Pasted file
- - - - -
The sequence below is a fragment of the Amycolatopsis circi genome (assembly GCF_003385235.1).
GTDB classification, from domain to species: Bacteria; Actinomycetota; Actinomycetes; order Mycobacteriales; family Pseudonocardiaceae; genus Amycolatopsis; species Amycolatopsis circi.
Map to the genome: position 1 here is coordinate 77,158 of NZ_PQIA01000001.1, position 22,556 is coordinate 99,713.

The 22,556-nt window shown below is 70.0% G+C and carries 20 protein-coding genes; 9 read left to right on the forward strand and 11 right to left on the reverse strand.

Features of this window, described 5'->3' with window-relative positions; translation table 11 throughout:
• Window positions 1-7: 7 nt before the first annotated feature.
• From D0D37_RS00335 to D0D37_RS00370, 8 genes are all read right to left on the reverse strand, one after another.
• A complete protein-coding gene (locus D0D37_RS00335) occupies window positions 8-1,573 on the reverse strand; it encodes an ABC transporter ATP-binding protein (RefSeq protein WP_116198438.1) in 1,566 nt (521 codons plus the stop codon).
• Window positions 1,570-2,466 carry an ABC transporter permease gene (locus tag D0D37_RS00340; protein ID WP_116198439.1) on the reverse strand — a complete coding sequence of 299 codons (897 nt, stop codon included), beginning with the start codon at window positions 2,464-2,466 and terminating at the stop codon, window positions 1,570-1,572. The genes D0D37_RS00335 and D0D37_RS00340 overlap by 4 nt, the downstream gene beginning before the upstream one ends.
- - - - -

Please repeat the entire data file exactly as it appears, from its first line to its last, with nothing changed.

The sequence below is a fragment of the Amycolatopsis circi genome (assembly GCF_003385235.1).
GTDB classification, from domain to species: Bacteria; Actinomycetota; Actinomycetes; order Mycobacteriales; family Pseudonocardiaceae; genus Amycolatopsis; species Amycolatopsis circi.
Map to the genome: position 1 here is coordinate 77,158 of NZ_PQIA01000001.1, position 22,556 is coordinate 99,713.

The 22,556-nt window shown below is 70.0% G+C and carries 20 protein-coding genes; 9 read left to right on the forward strand and 11 right to left on the reverse strand.

Features of this window, described 5'->3' with window-relative positions; translation table 11 throughout:
• Window positions 1-7: 7 nt before the first annotated feature.
• From D0D37_RS00335 to D0D37_RS00370, 8 genes are all read right to left on the reverse strand, one after another.
• A complete protein-coding gene (locus D0D37_RS00335) occupies window positions 8-1,573 on the reverse strand; it encodes an ABC transporter ATP-binding protein (RefSeq protein WP_116198438.1) in 1,566 nt (521 codons plus the stop codon).
• Window positions 1,570-2,466 carry an ABC transporter permease gene (locus tag D0D37_RS00340; protein ID WP_116198439.1) on the reverse strand — a complete coding sequence of 299 codons (897 nt, stop codon included), beginning with the start codon at window positions 2,464-2,466 and terminating at the stop codon, window positions 1,570-1,572. The genes D0D37_RS00335 and D0D37_RS00340 overlap by 4 nt, the downstream gene beginning before the upstream one ends.